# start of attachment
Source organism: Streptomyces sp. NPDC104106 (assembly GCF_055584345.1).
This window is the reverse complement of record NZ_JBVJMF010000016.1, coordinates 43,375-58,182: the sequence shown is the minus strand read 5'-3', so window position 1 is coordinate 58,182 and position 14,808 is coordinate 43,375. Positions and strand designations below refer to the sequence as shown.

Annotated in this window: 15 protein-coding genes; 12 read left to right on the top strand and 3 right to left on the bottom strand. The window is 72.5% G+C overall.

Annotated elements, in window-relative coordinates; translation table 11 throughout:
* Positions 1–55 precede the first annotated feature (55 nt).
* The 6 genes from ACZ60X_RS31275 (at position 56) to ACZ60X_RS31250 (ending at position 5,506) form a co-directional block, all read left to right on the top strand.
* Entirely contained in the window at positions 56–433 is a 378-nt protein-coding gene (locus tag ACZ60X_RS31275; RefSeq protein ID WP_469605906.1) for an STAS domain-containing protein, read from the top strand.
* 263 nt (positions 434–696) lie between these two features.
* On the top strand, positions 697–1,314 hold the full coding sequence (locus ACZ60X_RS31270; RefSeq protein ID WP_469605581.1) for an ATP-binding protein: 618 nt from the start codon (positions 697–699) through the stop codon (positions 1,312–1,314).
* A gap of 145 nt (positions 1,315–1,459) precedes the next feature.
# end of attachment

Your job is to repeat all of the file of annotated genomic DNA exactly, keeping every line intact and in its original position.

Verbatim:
Source organism: Streptomyces sp. NPDC104106 (assembly GCF_055584345.1).
This window is the reverse complement of record NZ_JBVJMF010000016.1, coordinates 43,375-58,182: the sequence shown is the minus strand read 5'-3', so window position 1 is coordinate 58,182 and position 14,808 is coordinate 43,375. Positions and strand designations below refer to the sequence as shown.

Annotated in this window: 15 protein-coding genes; 12 read left to right on the top strand and 3 right to left on the bottom strand. The window is 72.5% G+C overall.

Annotated elements, in window-relative coordinates; translation table 11 throughout:
* Positions 1–55 precede the first annotated feature (55 nt).
* The 6 genes from ACZ60X_RS31275 (at position 56) to ACZ60X_RS31250 (ending at position 5,506) form a co-directional block, all read left to right on the top strand.
* Entirely contained in the window at positions 56–433 is a 378-nt protein-coding gene (locus tag ACZ60X_RS31275; RefSeq protein ID WP_469605906.1) for an STAS domain-containing protein, read from the top strand.
* 263 nt (positions 434–696) lie between these two features.
* On the top strand, positions 697–1,314 hold the full coding sequence (locus ACZ60X_RS31270; RefSeq protein ID WP_469605581.1) for an ATP-binding protein: 618 nt from the start codon (positions 697–699) through the stop codon (positions 1,312–1,314).
* A gap of 145 nt (positions 1,315–1,459) precedes the next feature.